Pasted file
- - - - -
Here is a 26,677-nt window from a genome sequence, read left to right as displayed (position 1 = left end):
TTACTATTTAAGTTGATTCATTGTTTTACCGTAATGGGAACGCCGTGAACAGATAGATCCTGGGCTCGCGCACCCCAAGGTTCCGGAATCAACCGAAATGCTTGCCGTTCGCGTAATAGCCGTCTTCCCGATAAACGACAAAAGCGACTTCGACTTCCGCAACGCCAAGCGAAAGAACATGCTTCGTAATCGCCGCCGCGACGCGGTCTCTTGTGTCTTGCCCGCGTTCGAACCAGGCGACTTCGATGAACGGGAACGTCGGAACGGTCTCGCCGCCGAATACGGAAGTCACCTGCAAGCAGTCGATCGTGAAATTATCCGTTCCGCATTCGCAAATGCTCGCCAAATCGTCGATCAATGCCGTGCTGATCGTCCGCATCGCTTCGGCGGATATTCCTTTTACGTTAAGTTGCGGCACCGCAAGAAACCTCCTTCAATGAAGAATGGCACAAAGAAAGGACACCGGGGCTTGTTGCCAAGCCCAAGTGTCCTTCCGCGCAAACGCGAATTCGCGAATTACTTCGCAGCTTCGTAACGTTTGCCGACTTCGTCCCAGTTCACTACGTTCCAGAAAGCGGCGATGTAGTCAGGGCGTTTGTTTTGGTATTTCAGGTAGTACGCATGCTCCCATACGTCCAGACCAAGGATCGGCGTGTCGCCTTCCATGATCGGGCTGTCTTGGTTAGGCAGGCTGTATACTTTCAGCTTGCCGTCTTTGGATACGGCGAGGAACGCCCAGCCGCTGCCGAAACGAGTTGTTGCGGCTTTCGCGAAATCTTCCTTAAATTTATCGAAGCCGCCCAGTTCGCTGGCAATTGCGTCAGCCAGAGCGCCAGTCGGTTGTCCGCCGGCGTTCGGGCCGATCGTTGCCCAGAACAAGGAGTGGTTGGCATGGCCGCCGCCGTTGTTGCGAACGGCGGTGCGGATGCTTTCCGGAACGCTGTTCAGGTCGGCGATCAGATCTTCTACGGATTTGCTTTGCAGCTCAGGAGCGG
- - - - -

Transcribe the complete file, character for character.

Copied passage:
Here is a 26,677-nt window from a genome sequence, read left to right as displayed (position 1 = left end):
TTACTATTTAAGTTGATTCATTGTTTTACCGTAATGGGAACGCCGTGAACAGATAGATCCTGGGCTCGCGCACCCCAAGGTTCCGGAATCAACCGAAATGCTTGCCGTTCGCGTAATAGCCGTCTTCCCGATAAACGACAAAAGCGACTTCGACTTCCGCAACGCCAAGCGAAAGAACATGCTTCGTAATCGCCGCCGCGACGCGGTCTCTTGTGTCTTGCCCGCGTTCGAACCAGGCGACTTCGATGAACGGGAACGTCGGAACGGTCTCGCCGCCGAATACGGAAGTCACCTGCAAGCAGTCGATCGTGAAATTATCCGTTCCGCATTCGCAAATGCTCGCCAAATCGTCGATCAATGCCGTGCTGATCGTCCGCATCGCTTCGGCGGATATTCCTTTTACGTTAAGTTGCGGCACCGCAAGAAACCTCCTTCAATGAAGAATGGCACAAAGAAAGGACACCGGGGCTTGTTGCCAAGCCCAAGTGTCCTTCCGCGCAAACGCGAATTCGCGAATTACTTCGCAGCTTCGTAACGTTTGCCGACTTCGTCCCAGTTCACTACGTTCCAGAAAGCGGCGATGTAGTCAGGGCGTTTGTTTTGGTATTTCAGGTAGTACGCATGCTCCCATACGTCCAGACCAAGGATCGGCGTGTCGCCTTCCATGATCGGGCTGTCTTGGTTAGGCAGGCTGTATACTTTCAGCTTGCCGTCTTTGGATACGGCGAGGAACGCCCAGCCGCTGCCGAAACGAGTTGTTGCGGCTTTCGCGAAATCTTCCTTAAATTTATCGAAGCCGCCCAGTTCGCTGGCAATTGCGTCAGCCAGAGCGCCAGTCGGTTGTCCGCCGGCGTTCGGGCCGATCGTTGCCCAGAACAAGGAGTGGTTGGCATGGCCGCCGCCGTTGTTGCGAACGGCGGTGCGGATGCTTTCCGGAACGCTGTTCAGGTCGGCGATCAGATCTTCTACGGATTTGCTTTGCAGCTCAGGAGCGG